Page 3322 - Week 09 - Wednesday, 20 August 2008

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Health—general practitioners

Debate resumed.

MR MULCAHY (Molonglo) (11.57): This is an important motion which I am glad to speak on. I will try to deal with the various elements of the Liberal Party’s proposal and also the amendments. When I got home last night, my family members said, “Did you hear the news, dad? The Liberal Party announced something that has turned out to be illegal.” I said, “Well, I have heard a bit about this and I am intrigued to know how this policy is going to unfold.”

I do agree with the sentiment in the first part of Mrs Burke’s motion, which is that we have a shortage of general practitioners in outer suburban areas and that access to bulk-billing services in a number of these areas after hours is particularly problematic. But I am certainly not sure it is accurate to say that the current shortage of doctors is chronic. There is certainly a lack of doctors. I have received and taken up a number of complaints from constituents and I have referred them all to the minister.

But we are not yet in a situation where people are completely incapable of receiving treatment and I think that it is a stretch to say that this is a chronic problem. I think we need to look at our problems in perspective, and throwing around terms like “chronic shortage” without some very clear, serious evidentiary backup is not a particularly intelligent approach.

Nonetheless I think the first part of the motion does well to identify a problematic situation in the ACT where it is clear that many residents are having increased difficulty in accessing basic services from GPs in a timely fashion. Our family’s experience is that sometimes it takes longer to get into the GP. When you have got sick kids and you do not want to use the public hospital facilities because they are not emergency circumstances, then it is a problem, and it is not one that I believe will be solved quickly.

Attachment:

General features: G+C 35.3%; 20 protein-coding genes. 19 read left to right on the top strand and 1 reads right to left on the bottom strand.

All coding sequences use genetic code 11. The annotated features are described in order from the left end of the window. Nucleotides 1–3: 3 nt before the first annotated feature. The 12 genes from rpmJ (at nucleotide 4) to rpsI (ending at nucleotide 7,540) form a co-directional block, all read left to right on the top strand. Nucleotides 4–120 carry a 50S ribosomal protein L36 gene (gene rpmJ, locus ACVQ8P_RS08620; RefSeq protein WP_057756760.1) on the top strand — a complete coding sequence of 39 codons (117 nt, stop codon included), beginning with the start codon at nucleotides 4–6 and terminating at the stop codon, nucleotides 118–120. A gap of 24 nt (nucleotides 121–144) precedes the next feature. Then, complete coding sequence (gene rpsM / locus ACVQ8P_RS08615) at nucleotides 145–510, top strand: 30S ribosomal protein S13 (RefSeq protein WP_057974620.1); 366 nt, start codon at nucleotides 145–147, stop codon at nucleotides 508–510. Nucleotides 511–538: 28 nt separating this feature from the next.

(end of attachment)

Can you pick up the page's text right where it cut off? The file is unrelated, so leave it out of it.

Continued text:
The second part of Mrs Burke’s motion calls on the Assembly to welcome the proposal of the Liberal Party to establish bulk-billing clinics to provide incentives to GPs, to discourage interstate relocation, to guarantee internship places at the Canberra Hospital to ANU graduates and to help young GPs into private practice through the establishment of an entrepreneurial fund. I have several problems with these proposals. With respect to the bulk-billing clinics proposed by the ACT Liberals, as was raised yesterday and as has been raised again today, there have been some important questions as to whether, in fact, it is possible, given the current commonwealth law and commonwealth arrangements, to set up this kind of system.

In the short time I have had to consider this issue I have not had the chance to receive legal advice on this point so I cannot offer any authoritative view on the question. But I have other concerns about the scheme. In particular, I am always sceptical about the idea of government run clinics competing with private doctors. I listened intently to Mr Seselja on radio yesterday. He sounded to me, Mr Assistant Speaker, as though he was struggling on the detail. I am certainly struggling on the detail because it is certainly not clear to me how this is all going to work.

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